Snow Blower Troubleshooting

Cub Cadet 3X SnowblowerAre you having trouble getting your Cub Cadet snow blower to start? Is it leaving snow behind or not moving it as far as it should? These tips will help you find and fix common problems with these machines so you can get back to clearing sidewalks, driveways and parking lots.

Clogged Chute

If snow stops coming out of the chute, release the auger and drive control, and stop the engine as soon as possible. Remove the ignition key to prevent an accidental start: you don’t want the auger to start moving if your fingers are near it.

Once the auger and impeller have stopped spinning, remove the clean-out tool, usually attached to the back of the auger housing. Use the shovel-shaped end to break up snow and ice that has gathered inside the chute and the auger housing. Once everything is clear, put the tool back in its clip and restart the engine. Run the auger for a few seconds to clear out any remaining snow before going back to work.

Auger and/or Impeller Doesn’t Turn

– The augers and impellers are attached to the drive shafts using shear pins. These are designed to break if one of these parts gets jammed, preventing serious damage to your machine. To change the pins, shut off your snow blower, let it come to a complete stop, and remove the ignition key. Inspect the auger housing for clogs and debris that may have caused the jam and remove them. The pins go into holes on the auger and impeller near the bearing supports, transmission, and belt drive.

– The drive belt may be broken, or it may have stretched to a point that there isn’t enough tension to transfer power to the auger and impeller. Single stage snow blowers have a drive belt underneath the cover on the left side of the auger housing. Two and three-stage snowblowers have a drive belt between the auger housing and the engine.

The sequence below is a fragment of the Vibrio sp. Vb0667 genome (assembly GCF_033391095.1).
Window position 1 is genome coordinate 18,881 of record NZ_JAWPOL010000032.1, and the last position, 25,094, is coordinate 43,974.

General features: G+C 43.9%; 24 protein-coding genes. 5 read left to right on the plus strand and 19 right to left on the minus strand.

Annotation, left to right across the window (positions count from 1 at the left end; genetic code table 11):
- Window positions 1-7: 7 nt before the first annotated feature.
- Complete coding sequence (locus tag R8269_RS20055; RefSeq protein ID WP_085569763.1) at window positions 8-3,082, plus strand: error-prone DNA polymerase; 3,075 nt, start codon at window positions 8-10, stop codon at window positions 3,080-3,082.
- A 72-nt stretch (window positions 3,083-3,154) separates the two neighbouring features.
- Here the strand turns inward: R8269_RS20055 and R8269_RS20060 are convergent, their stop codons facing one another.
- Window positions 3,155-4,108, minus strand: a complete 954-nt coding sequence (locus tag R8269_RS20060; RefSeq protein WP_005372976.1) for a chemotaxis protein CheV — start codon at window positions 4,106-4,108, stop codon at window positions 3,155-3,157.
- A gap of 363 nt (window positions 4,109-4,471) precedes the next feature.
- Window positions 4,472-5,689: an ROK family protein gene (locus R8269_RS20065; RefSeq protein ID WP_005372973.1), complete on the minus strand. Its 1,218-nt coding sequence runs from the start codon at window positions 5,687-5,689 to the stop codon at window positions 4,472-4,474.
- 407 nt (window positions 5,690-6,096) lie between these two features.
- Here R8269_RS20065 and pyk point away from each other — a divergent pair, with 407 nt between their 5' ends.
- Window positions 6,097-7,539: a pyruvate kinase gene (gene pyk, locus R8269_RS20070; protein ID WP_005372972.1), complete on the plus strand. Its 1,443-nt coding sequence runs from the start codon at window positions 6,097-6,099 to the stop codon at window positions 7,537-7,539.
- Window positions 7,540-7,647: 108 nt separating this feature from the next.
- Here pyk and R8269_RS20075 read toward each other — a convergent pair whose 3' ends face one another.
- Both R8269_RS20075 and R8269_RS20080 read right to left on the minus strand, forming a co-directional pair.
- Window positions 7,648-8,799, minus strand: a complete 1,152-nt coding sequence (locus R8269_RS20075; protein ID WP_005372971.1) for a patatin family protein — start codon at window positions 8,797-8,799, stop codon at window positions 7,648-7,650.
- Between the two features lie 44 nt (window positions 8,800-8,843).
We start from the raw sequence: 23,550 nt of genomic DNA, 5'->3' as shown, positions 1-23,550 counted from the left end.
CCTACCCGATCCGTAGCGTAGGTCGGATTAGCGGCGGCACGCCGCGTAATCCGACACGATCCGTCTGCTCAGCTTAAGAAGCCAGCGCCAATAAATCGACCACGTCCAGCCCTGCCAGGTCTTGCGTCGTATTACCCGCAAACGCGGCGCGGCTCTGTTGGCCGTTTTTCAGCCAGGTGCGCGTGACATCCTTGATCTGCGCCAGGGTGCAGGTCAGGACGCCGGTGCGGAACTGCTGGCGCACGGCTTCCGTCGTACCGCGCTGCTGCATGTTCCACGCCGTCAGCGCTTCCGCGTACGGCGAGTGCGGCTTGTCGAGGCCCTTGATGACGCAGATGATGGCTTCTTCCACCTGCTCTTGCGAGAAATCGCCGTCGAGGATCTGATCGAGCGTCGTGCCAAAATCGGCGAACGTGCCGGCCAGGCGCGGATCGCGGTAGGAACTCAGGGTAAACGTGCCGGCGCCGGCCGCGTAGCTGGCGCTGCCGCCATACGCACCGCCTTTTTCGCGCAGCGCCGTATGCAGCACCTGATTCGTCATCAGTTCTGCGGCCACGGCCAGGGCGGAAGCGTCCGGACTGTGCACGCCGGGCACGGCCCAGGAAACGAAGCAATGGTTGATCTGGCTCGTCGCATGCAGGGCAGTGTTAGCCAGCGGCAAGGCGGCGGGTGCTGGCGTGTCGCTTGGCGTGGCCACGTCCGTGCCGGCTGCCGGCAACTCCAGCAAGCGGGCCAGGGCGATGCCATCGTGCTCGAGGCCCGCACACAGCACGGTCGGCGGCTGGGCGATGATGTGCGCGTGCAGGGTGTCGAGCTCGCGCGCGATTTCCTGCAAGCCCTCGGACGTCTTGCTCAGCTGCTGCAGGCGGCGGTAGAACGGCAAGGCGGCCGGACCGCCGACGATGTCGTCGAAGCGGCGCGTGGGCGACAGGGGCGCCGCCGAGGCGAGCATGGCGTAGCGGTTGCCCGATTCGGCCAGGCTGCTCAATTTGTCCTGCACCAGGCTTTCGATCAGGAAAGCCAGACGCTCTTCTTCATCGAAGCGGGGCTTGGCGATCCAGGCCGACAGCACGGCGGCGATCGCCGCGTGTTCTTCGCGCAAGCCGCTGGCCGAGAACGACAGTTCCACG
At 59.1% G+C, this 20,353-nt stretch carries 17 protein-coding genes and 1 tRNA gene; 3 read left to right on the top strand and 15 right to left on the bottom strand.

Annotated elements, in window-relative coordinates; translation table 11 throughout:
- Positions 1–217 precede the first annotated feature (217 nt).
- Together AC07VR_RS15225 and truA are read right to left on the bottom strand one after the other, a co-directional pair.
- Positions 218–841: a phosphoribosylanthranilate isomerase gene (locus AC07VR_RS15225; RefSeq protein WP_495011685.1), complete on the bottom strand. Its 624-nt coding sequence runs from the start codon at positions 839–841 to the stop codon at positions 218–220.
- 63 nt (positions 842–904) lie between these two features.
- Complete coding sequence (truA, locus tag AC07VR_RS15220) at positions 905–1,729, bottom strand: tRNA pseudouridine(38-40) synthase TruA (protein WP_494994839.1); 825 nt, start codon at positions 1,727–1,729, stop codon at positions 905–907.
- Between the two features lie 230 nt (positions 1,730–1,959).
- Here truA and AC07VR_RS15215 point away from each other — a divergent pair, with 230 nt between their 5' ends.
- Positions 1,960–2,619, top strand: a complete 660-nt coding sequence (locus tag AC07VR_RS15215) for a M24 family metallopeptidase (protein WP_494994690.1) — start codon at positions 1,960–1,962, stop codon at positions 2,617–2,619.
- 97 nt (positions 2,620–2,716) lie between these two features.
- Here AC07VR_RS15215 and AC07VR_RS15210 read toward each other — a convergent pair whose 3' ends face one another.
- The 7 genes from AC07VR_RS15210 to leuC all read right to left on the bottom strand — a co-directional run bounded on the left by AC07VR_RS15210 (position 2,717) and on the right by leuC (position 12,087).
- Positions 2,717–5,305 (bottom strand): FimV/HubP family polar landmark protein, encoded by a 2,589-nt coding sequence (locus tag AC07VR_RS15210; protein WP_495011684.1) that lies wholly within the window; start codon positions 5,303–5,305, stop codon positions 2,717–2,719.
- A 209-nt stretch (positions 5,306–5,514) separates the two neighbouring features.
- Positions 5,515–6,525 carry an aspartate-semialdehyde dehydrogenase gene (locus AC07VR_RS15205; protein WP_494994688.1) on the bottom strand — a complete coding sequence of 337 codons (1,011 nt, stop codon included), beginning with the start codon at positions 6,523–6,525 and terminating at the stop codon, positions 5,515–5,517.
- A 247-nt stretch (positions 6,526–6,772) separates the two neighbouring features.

– Stretched cables can keep the drive from engaging. Newer machines have adjusters on their control cables either next to the handle or at the base of the machine. Loosen the jam nut, then spin the adjuster nut until the auger or drive engages and disengages cleanly. Tighten down the jam nut. On older models, stretched cables must be replaced with new ones.

Drive System Doesn’t Operate

– Check the drive cable as instructed above.

– Check the friction wheel for wear. If the rubber layer is less than 1/8 inch thick, it’s due for a replacement.

– The transmissions used on hydrostatic snow blowers are designed to be maintenance free, offering years of trouble-free use. If the transmission is leaking, it’s due for a rebuild or replacement.

Engine Doesn’t Start

– If you’re using an electric starter, make sure it’s connected to an outlet with an extension cord rated to handle at least 15 amps to handle the motor’s power draw.

– Unlike most Cub Cadet equipment, the engines used in these machines have manual chokes. Closing the choke will help the engine start in cold weather.

– Inspect the spark plug. Check your engine owner’s manual for the correct spark gap, and replace the plug if the electrode or insulator is damaged.

Engine Stalls

– After starting the engine, let it run for a minute or two, opening the choke as the motor warms up. Don’t start using the snow blower until the engine idles smoothly with the choke open.

– Check the holes on the top of the gas cap. If these are clogged, air can’t enter the tank, prevent fuel from flowing into the carburetor.

– Stale fuel can clog carburetor jets and fuel lines and can keep the float bowl from moving freely. Always use fresh fuel treated with a fuel stabilizer. Replace treated fuel after three months.

The Snow Blower Isn’t Picking Up All of the Snow

– Slow down and overlap more with each pass.

– Check the skid shoes and scrape plate to make sure they’re level and at the correct height.

– Check the auger housing for clogs and build up.

Need Parts to Fix Your Equipment?

You can get everything you need for your Cub Cadet by visiting As an authorized Cub Cadet dealer, we sell all the OEM parts and accessories currently available for these machines, and we can ship them to any address in the U.S. or Canada. Our site has a section for commonly ordered snow blower parts, or you can use our search engine to find parts specific to your model. We even have factory parts diagrams so you can see what you’re ordering and where it fits on your blower.

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